In my experience, many people or clients don’t fully understand the various roles or activities that bookkeepers, accountants and Chartered Accountants undertake.
Whilst some activities are undertaken by all three, it’s important to note the key differences between them before choosing your professional advisor.
Bookkeepers (also known as accounting clerks or assistant accountants) often label themselves as accountants.
However, this doesn’t mean that they are qualified Chartered Accountants (or Chartered Certified Accountants or Certified Public Accountants in other countries).
Bookkeepers primarily record, process and report a business’ day to day business transactions. Typically, anyone can become a bookkeeper.
They don’t need to have passed any accounting qualifications and may “qualify” through experience.
Professional bodies, such as the Association of Chartered Certified Accountants (ACCA) or the Chartered Accountants Australia and New Zealand (CAANZ), require its accountants to complete advanced education.
Chartered Accountants typically undertake a minimum of seven years training and education before being allowed to call themselves one.
They must also complete a minimum number of training and professional development hours each year to maintain their membership. They’ll stay up to date with recent changes to tax legislation, the economy and general business environment.
Many accountants are not Chartered Accountants and do not need to comply with these standards.
Reasons to Choose a Chartered Accountant
The modern-day business environment is extremely competitive and fraught with risk. Engaging a finance professional is often seen as a key component of a business’ success.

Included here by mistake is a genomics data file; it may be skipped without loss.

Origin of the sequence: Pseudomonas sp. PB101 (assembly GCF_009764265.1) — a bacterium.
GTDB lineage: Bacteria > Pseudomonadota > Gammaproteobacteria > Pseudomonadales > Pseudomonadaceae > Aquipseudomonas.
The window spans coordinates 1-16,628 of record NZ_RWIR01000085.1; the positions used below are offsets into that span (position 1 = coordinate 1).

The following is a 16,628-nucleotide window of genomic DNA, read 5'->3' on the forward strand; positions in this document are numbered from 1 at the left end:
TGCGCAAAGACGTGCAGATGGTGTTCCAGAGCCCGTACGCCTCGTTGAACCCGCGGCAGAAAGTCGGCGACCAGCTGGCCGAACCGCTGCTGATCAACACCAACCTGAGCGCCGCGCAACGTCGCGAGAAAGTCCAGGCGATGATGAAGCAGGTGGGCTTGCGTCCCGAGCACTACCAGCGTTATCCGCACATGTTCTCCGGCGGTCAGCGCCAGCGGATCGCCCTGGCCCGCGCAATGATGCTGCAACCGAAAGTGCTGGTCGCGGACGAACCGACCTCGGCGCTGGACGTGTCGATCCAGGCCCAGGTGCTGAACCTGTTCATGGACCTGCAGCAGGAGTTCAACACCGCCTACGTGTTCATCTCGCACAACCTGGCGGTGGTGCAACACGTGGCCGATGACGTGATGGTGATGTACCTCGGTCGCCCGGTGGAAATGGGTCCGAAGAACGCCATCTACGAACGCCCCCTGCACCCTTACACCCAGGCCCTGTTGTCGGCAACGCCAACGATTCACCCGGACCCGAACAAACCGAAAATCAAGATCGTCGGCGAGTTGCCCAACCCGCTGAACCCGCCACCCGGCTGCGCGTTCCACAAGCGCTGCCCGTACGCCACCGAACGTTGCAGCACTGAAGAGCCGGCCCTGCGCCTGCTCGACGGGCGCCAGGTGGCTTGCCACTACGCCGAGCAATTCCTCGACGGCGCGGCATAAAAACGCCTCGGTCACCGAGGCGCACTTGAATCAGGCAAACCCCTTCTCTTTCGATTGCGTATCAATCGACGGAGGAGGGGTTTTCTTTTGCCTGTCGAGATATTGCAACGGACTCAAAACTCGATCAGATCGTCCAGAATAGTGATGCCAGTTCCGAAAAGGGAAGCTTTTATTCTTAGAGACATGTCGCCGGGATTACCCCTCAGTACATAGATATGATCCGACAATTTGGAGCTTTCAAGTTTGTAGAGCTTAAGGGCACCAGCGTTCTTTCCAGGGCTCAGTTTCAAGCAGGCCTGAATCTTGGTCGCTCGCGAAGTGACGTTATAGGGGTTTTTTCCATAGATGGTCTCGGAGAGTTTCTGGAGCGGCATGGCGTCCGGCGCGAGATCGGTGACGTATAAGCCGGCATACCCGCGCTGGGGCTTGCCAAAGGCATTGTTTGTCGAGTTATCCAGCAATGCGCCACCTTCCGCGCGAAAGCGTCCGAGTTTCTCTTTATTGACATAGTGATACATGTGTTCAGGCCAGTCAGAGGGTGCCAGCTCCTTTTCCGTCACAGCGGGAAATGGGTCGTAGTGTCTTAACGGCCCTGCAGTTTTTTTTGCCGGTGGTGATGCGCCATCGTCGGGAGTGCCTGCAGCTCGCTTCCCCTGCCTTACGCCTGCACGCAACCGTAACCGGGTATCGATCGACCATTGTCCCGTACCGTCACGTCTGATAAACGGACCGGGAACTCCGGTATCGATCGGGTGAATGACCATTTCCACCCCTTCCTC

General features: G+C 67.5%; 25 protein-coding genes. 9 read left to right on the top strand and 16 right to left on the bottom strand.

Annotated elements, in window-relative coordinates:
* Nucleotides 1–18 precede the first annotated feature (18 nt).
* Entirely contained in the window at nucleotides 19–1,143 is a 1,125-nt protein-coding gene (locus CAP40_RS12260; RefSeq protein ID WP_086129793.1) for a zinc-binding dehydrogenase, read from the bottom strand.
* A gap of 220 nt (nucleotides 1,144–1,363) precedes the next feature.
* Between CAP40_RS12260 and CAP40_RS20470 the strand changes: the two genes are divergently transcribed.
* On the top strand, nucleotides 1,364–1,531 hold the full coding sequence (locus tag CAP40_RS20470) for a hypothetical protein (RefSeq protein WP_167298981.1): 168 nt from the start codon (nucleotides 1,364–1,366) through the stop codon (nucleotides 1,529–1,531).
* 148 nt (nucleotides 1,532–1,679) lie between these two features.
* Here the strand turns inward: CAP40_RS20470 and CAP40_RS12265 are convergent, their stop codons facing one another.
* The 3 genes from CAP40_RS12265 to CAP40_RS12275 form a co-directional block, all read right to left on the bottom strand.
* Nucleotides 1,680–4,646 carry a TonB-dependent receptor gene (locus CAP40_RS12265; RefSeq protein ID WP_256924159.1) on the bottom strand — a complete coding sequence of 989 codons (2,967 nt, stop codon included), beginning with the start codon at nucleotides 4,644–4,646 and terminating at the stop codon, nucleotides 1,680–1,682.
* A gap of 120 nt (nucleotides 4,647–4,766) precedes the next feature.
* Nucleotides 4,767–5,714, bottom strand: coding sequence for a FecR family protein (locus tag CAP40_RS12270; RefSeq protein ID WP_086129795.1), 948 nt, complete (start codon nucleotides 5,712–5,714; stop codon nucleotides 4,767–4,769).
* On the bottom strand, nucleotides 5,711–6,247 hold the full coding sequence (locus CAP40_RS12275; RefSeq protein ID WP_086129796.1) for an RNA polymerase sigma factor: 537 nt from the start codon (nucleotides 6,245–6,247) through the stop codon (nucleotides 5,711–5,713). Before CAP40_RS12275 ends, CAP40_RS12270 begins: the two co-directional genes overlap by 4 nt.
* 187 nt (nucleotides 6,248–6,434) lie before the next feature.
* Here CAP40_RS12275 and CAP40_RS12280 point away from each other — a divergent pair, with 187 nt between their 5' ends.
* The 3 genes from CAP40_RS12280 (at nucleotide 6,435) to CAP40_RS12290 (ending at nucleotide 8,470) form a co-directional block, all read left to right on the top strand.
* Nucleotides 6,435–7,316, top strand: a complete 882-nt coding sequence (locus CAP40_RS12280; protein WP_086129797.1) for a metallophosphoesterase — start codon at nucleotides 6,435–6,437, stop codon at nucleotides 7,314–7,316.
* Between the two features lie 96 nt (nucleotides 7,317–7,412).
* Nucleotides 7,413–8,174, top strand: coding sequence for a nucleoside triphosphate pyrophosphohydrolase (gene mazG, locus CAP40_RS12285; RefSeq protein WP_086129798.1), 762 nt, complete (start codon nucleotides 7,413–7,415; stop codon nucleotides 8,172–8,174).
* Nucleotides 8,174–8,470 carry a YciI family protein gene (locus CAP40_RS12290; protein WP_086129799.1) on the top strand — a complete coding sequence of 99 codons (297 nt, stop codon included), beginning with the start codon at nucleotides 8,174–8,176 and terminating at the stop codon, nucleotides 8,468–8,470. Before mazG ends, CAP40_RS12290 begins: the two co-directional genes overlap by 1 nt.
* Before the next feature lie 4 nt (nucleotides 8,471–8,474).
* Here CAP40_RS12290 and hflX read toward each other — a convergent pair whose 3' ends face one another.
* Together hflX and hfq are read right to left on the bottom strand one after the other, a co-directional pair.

It’s not mandatory to engage an unqualified accountant but they may lack the knowledge and experience to offer the best advice for your business.
A competent Chartered Accountant will be an asset and will help you and your business flourish. They’ll generally have more tax knowledge and understand the financial intricacies of running a business.
To maintain high professional standards and competence, they must continually meet high professional standards and are bound by a strict code of ethics.
This provides greater assurance that your business is in safe hands.
Trusted business partner
Your Chartered Accountant should be a trusted and valuable business partner. They possess the skills and knowledge to provide insight and to evaluate both financial and non-financial data and unwanted trends.
They’ll help you identify viable financial and business strategies by recognising changing demands in the business environment.
They will use this insight to recommend tailored solutions for your business. Offering you practical advice, they’ll help you meet the myriad challenges you and your business will undoubtedly face.